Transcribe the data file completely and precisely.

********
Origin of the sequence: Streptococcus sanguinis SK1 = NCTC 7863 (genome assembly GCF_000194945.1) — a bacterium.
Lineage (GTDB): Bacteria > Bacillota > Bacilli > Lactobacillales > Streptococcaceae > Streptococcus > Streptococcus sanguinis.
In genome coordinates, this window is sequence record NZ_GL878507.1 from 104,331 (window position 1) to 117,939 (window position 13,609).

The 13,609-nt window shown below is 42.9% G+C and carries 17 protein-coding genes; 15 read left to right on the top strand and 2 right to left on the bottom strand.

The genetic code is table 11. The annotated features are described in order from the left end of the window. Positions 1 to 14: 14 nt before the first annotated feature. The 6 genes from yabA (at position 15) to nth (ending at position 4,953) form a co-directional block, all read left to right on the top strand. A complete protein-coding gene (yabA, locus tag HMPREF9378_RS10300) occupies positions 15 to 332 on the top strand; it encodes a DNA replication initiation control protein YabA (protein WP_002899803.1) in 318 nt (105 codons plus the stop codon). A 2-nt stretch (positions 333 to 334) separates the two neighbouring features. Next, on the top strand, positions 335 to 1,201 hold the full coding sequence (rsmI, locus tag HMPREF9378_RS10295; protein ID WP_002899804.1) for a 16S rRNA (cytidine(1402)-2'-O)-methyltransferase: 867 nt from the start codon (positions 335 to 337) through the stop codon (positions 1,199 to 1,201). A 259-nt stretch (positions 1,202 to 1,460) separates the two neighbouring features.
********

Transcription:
Origin of the sequence: Streptococcus sanguinis SK1 = NCTC 7863 (genome assembly GCF_000194945.1) — a bacterium.
Lineage (GTDB): Bacteria > Bacillota > Bacilli > Lactobacillales > Streptococcaceae > Streptococcus > Streptococcus sanguinis.
In genome coordinates, this window is sequence record NZ_GL878507.1 from 104,331 (window position 1) to 117,939 (window position 13,609).

The 13,609-nt window shown below is 42.9% G+C and carries 17 protein-coding genes; 15 read left to right on the top strand and 2 right to left on the bottom strand.

The genetic code is table 11. The annotated features are described in order from the left end of the window. Positions 1 to 14: 14 nt before the first annotated feature. The 6 genes from yabA (at position 15) to nth (ending at position 4,953) form a co-directional block, all read left to right on the top strand. A complete protein-coding gene (yabA, locus tag HMPREF9378_RS10300) occupies positions 15 to 332 on the top strand; it encodes a DNA replication initiation control protein YabA (protein WP_002899803.1) in 318 nt (105 codons plus the stop codon). A 2-nt stretch (positions 333 to 334) separates the two neighbouring features. Next, on the top strand, positions 335 to 1,201 hold the full coding sequence (rsmI, locus tag HMPREF9378_RS10295; protein ID WP_002899804.1) for a 16S rRNA (cytidine(1402)-2'-O)-methyltransferase: 867 nt from the start codon (positions 335 to 337) through the stop codon (positions 1,199 to 1,201). A 259-nt stretch (positions 1,202 to 1,460) separates the two neighbouring features.